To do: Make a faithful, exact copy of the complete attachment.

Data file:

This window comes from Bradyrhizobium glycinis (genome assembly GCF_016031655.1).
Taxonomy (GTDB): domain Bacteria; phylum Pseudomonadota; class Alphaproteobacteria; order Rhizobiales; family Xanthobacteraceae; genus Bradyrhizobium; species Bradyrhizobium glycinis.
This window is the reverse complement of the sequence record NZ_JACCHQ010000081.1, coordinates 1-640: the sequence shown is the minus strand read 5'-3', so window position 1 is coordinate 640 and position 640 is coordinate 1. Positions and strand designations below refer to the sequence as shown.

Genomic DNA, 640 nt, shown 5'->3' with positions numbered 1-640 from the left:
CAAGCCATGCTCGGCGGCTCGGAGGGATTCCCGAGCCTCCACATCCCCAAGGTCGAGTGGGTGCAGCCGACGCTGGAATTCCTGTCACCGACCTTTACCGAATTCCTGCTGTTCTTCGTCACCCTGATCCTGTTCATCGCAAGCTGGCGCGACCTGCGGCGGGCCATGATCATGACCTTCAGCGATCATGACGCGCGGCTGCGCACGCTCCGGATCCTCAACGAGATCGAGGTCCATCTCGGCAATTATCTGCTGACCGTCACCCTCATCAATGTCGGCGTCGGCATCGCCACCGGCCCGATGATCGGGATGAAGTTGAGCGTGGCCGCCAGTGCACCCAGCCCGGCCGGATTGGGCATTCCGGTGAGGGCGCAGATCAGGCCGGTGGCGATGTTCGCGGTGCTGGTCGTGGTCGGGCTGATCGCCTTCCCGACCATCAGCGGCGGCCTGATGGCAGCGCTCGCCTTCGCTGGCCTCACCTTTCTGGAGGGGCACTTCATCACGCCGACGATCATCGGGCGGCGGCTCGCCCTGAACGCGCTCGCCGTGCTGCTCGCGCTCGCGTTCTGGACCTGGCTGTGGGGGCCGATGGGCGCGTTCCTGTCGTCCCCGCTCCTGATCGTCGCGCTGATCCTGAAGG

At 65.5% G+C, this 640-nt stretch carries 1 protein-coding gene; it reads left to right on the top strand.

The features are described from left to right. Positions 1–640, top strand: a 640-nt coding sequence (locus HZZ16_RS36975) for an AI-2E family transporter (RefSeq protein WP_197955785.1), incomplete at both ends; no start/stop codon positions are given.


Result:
This window comes from Bradyrhizobium glycinis (genome assembly GCF_016031655.1).
Taxonomy (GTDB): domain Bacteria; phylum Pseudomonadota; class Alphaproteobacteria; order Rhizobiales; family Xanthobacteraceae; genus Bradyrhizobium; species Bradyrhizobium glycinis.
This window is the reverse complement of the sequence record NZ_JACCHQ010000081.1, coordinates 1-640: the sequence shown is the minus strand read 5'-3', so window position 1 is coordinate 640 and position 640 is coordinate 1. Positions and strand designations below refer to the sequence as shown.

Genomic DNA, 640 nt, shown 5'->3' with positions numbered 1-640 from the left:
CAAGCCATGCTCGGCGGCTCGGAGGGATTCCCGAGCCTCCACATCCCCAAGGTCGAGTGGGTGCAGCCGACGCTGGAATTCCTGTCACCGACCTTTACCGAATTCCTGCTGTTCTTCGTCACCCTGATCCTGTTCATCGCAAGCTGGCGCGACCTGCGGCGGGCCATGATCATGACCTTCAGCGATCATGACGCGCGGCTGCGCACGCTCCGGATCCTCAACGAGATCGAGGTCCATCTCGGCAATTATCTGCTGACCGTCACCCTCATCAATGTCGGCGTCGGCATCGCCACCGGCCCGATGATCGGGATGAAGTTGAGCGTGGCCGCCAGTGCACCCAGCCCGGCCGGATTGGGCATTCCGGTGAGGGCGCAGATCAGGCCGGTGGCGATGTTCGCGGTGCTGGTCGTGGTCGGGCTGATCGCCTTCCCGACCATCAGCGGCGGCCTGATGGCAGCGCTCGCCTTCGCTGGCCTCACCTTTCTGGAGGGGCACTTCATCACGCCGACGATCATCGGGCGGCGGCTCGCCCTGAACGCGCTCGCCGTGCTGCTCGCGCTCGCGTTCTGGACCTGGCTGTGGGGGCCGATGGGCGCGTTCCTGTCGTCCCCGCTCCTGATCGTCGCGCTGATCCTGAAGG

At 65.5% G+C, this 640-nt stretch carries 1 protein-coding gene; it reads left to right on the top strand.

The features are described from left to right. Positions 1–640, top strand: a 640-nt coding sequence (locus HZZ16_RS36975) for an AI-2E family transporter (RefSeq protein WP_197955785.1), incomplete at both ends; no start/stop codon positions are given.